Chelation therapy for atherosclerotic cardiovascular (heart and circulation) disease

Background

Atherosclerosis is caused by fatty deposits that cause a narrowing of people's arteries and restrict blood flow. People with blocked arteries are more likely to have strokes, heart attacks, and narrow blood vessels in their feet. Chelation therapy involves infusions into the bloodstream of substances believed to remove metals from the blood. This treatment is offered to people with atherosclerotic cardiovascular disease as a way of breaking down the blockages in their blood vessels. Chelation therapy is practiced in several places around the world as an alternative form of medicine, but there is currently a lack of knowledge surrounding this treatment. More information is needed to understand if this treatment should be more widely recommended.

Key results

This review included evidence from five studies with a total of 1993 participants (current until August 2019). Three studies enrolled participants with peripheral vascular disease, and two of the studies included participants with coronary artery disease, one of which specifically recruited people who had had a heart attack. All five studies compared chelation therapy with no treatment or placebo. Only two of the studies (both of which included participants with coronary artery disease) reported death from any cause, and these reported no difference in overall deaths between those that received chelation therapy and those who did not. Ony one study (in people with coronary artery disease) reported cardiovascular death, and this study found no difference between in risk between those who had chelation therapy and those who did not. Two studies of people with coronary artery disease reported rates of heart attack and angina, and found no difference in the risk of these between participants who had chelation treatment and those who did not. Similarly, two studies (one in people with coronary artery disease and one in people with peripheral vascular disease) reported the chance of having a stroke, and found no clear difference in the chance of this between people who did or did not received chelation treatment. Two studies in people with peripheral vascular disease used an indirect measure of blood flow known as the ankle-brachial pressure index (ABPI), or ankle brachial index. These studies did not show any differences in this measure between people who received chelation therapy for three or six months and those who did not get the treatment. There was also no clear differences in the distance participants could walk.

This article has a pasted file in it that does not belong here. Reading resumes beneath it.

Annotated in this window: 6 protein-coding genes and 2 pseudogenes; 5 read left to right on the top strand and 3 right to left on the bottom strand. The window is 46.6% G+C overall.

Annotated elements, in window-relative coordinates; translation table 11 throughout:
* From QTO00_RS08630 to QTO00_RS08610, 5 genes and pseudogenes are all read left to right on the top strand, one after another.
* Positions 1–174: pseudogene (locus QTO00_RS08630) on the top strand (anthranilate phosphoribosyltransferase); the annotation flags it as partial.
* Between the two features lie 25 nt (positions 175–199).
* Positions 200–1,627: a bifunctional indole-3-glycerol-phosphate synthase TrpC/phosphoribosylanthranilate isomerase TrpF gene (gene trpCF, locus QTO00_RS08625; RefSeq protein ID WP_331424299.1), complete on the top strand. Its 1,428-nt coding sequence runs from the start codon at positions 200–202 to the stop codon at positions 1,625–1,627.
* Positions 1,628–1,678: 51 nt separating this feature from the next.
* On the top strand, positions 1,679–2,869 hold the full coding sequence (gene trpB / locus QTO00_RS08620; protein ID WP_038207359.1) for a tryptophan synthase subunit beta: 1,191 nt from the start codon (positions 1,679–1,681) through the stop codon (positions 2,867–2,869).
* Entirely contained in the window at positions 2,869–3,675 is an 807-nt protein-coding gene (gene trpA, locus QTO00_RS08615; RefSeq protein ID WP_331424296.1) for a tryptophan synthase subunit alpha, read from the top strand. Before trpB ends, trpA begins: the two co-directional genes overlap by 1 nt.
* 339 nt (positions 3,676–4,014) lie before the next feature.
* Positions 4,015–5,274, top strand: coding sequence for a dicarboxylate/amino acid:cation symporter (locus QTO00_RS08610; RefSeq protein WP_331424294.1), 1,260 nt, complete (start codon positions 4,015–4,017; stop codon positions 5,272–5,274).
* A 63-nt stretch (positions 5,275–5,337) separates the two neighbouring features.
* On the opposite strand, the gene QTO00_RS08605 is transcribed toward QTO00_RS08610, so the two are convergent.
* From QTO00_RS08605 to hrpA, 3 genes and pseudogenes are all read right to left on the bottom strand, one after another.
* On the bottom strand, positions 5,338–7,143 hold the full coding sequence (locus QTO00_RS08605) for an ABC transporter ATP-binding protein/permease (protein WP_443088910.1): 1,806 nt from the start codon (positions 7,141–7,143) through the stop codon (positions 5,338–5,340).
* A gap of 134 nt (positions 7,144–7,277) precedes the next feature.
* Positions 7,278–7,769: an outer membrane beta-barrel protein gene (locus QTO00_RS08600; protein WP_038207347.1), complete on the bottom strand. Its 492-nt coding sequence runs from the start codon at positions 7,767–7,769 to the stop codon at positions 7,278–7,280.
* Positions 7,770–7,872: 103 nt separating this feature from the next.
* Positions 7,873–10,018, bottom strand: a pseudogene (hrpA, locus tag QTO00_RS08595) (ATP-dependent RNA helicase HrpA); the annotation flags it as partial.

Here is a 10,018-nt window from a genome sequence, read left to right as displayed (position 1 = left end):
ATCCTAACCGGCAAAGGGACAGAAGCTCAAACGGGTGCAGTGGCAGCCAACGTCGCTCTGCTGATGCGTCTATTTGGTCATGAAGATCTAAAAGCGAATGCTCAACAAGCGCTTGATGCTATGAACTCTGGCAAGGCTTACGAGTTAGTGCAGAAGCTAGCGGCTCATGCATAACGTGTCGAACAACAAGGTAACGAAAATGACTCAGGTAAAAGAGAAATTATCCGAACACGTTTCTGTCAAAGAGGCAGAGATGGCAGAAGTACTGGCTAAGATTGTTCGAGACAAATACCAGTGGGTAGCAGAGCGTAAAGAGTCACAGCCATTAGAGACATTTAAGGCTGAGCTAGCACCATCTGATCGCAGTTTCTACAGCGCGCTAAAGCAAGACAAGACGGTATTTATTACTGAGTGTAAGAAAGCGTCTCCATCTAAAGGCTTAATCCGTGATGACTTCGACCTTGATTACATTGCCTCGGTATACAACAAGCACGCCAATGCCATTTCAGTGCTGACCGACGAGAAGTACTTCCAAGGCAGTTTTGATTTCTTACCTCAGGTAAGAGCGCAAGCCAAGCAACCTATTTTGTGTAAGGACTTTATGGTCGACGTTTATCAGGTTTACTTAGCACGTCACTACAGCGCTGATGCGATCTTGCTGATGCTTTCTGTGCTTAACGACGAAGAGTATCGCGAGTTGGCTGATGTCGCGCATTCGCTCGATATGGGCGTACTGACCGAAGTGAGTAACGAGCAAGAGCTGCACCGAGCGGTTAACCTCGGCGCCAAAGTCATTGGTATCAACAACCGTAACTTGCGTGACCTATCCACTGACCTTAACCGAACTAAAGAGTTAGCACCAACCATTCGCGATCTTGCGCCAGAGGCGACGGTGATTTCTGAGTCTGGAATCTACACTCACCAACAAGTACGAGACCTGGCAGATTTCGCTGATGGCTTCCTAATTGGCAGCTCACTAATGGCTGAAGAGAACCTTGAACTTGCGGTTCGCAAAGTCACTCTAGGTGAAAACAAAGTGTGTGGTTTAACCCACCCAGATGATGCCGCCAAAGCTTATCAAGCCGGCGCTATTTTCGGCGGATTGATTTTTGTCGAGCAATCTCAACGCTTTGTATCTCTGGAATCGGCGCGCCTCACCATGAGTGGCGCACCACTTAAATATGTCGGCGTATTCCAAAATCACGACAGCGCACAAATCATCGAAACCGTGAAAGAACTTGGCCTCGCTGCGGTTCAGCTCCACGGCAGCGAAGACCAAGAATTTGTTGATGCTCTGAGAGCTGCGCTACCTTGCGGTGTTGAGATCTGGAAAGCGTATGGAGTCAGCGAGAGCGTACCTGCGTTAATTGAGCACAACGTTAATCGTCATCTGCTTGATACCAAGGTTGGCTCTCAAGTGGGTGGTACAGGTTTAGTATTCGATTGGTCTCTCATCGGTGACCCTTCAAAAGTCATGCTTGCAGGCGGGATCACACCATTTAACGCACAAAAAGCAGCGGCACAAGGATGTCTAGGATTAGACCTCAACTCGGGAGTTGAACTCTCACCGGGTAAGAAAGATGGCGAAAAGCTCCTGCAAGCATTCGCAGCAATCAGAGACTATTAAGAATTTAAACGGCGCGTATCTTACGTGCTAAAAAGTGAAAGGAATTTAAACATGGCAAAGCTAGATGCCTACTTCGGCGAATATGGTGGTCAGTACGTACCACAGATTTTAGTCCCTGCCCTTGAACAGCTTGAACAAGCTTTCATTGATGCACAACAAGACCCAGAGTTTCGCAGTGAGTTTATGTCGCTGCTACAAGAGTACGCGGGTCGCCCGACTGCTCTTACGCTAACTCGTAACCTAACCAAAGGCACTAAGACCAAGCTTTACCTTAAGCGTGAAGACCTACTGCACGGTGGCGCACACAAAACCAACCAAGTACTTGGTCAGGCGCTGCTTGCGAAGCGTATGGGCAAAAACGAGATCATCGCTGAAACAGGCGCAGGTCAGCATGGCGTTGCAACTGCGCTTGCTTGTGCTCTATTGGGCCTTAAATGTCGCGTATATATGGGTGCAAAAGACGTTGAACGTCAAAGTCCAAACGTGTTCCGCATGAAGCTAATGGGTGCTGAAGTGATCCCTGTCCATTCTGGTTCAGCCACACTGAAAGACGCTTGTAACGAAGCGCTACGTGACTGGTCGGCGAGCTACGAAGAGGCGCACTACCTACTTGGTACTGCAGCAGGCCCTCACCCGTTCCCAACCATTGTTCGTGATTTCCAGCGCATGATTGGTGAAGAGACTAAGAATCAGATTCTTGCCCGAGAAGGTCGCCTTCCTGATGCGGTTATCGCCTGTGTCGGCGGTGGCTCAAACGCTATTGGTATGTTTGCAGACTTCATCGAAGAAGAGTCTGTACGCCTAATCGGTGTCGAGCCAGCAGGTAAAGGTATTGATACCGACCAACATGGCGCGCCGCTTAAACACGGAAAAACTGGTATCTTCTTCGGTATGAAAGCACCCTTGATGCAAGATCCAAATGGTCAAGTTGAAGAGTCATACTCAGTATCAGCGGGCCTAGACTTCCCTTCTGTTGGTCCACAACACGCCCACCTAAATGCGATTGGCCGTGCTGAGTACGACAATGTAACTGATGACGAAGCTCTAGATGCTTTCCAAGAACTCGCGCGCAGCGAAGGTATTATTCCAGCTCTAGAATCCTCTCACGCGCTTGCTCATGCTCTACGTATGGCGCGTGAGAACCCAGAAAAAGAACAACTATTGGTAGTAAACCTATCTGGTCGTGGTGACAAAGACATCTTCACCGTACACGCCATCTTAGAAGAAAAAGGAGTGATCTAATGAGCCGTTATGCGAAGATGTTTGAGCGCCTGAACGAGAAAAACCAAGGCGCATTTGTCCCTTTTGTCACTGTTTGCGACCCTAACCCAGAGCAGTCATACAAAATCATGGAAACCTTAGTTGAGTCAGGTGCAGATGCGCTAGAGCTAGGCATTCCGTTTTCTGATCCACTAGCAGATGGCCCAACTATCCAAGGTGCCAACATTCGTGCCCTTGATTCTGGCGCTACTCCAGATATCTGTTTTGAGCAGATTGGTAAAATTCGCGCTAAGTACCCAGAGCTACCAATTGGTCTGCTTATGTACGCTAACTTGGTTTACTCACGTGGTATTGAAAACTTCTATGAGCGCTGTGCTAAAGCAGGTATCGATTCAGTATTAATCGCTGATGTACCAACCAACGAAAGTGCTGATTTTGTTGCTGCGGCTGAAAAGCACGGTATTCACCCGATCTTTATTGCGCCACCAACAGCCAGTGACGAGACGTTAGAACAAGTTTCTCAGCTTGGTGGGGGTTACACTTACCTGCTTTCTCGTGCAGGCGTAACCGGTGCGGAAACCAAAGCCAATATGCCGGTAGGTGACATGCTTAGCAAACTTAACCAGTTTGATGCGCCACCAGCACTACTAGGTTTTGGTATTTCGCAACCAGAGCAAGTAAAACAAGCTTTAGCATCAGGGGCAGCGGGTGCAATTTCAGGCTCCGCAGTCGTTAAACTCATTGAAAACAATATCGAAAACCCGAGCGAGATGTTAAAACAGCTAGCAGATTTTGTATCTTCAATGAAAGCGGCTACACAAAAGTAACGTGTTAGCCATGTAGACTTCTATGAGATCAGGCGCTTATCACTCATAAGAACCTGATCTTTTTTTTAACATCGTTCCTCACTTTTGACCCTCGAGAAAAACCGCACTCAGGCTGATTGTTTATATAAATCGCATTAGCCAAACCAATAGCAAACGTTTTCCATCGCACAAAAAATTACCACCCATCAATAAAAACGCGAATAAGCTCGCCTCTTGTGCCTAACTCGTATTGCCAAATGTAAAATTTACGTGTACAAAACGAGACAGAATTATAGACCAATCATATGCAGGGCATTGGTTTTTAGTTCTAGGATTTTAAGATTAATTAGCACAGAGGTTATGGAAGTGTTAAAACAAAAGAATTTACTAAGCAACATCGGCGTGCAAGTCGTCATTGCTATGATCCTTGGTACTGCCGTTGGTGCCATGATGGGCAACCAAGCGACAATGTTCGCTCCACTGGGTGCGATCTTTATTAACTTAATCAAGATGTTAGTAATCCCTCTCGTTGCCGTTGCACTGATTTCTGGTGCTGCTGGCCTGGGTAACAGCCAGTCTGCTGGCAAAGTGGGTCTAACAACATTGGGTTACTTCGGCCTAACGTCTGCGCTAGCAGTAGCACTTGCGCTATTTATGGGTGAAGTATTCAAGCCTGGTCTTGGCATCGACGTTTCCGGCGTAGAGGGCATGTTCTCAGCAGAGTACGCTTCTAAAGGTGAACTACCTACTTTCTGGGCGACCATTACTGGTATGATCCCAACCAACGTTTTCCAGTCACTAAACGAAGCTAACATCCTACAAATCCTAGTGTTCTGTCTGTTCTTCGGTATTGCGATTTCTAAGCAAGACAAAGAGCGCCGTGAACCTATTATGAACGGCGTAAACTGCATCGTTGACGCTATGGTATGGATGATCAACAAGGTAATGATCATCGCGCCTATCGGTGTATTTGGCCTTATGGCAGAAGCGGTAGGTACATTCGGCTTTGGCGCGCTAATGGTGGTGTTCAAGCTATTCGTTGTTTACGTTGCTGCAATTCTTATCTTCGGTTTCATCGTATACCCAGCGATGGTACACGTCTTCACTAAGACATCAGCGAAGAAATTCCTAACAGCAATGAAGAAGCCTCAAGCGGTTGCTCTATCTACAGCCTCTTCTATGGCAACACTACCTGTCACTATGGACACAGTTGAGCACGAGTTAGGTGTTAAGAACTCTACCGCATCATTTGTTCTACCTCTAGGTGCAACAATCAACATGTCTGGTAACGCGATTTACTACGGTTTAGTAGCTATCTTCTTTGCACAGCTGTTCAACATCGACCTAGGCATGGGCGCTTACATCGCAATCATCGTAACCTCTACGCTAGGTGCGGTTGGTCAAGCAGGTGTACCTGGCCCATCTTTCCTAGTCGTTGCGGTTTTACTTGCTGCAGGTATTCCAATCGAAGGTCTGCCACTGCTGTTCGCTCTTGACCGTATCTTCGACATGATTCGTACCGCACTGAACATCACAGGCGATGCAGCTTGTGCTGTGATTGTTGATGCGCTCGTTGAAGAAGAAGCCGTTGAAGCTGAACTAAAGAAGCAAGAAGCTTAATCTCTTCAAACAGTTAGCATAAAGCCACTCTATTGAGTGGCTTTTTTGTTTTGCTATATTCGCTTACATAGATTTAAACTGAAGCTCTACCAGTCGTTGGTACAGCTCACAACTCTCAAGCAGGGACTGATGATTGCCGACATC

We could not combine specific measures of quality of life in a single analysis. Looking at the two studies in people with coronary artery disease that reported this outcome, there was no difference in the quality of life reported by people who received chelation therapy and those who did not get the treatment. Two studies reported information about adverse events, but we could not combine this in a single analysis because they reported them in different ways and the events were different. However, the people who had chelation therapy did not appear to have any increase in either minor or major adverse events, compared with people who did not have the therapy.

Certainty of the evidence

We considered most of the data we found to be of low certainty, mostly because there were very few studies that provided data. Even though we included five studies, not all of them reported on each outcome. There is currently not enough evidence about the effects of chelation therapy on blockages in the blood vessels of people with atherosclerotic cardiovascular (heart and circulation) disease.

Conclusions

Overall, this review did not find any clear differences between people treated with chelation and people given the control, for the outcomes we evaluated. None of the outcomes included more than two studies, therefore it is difficult at this time to determine if these are true findings or just because there is not enough data. Further high-quality trials that focus on clinical outcomes are necessary.

Authors' conclusions: 

There is currently insufficient evidence to determine the effectiveness or ineffectiveness of chelation therapy in improving clinical outcomes of people with atherosclerotic cardiovascular disease. More high-quality, randomised controlled trials are needed that assess the effects of chelation therapy on longevity and quality of life among people with atherosclerotic cardiovascular disease.

Read the full abstract...
Background: 

Chelation therapy is promoted and practiced around the world as a form of alternative medicine in the treatment of atherosclerotic cardiovascular disease. It has been suggested as a safe, relatively inexpensive, non-surgical method of restoring blood flow in atherosclerotic vessels. However, there is currently limited high-quality, adequately-powered research informing evidence-based medicine on the topic, specifically regarding clinical outcomes. Due to this limited evidence, the benefit of chelation therapy remains controversial at present. This is an update of a review first published in 2002.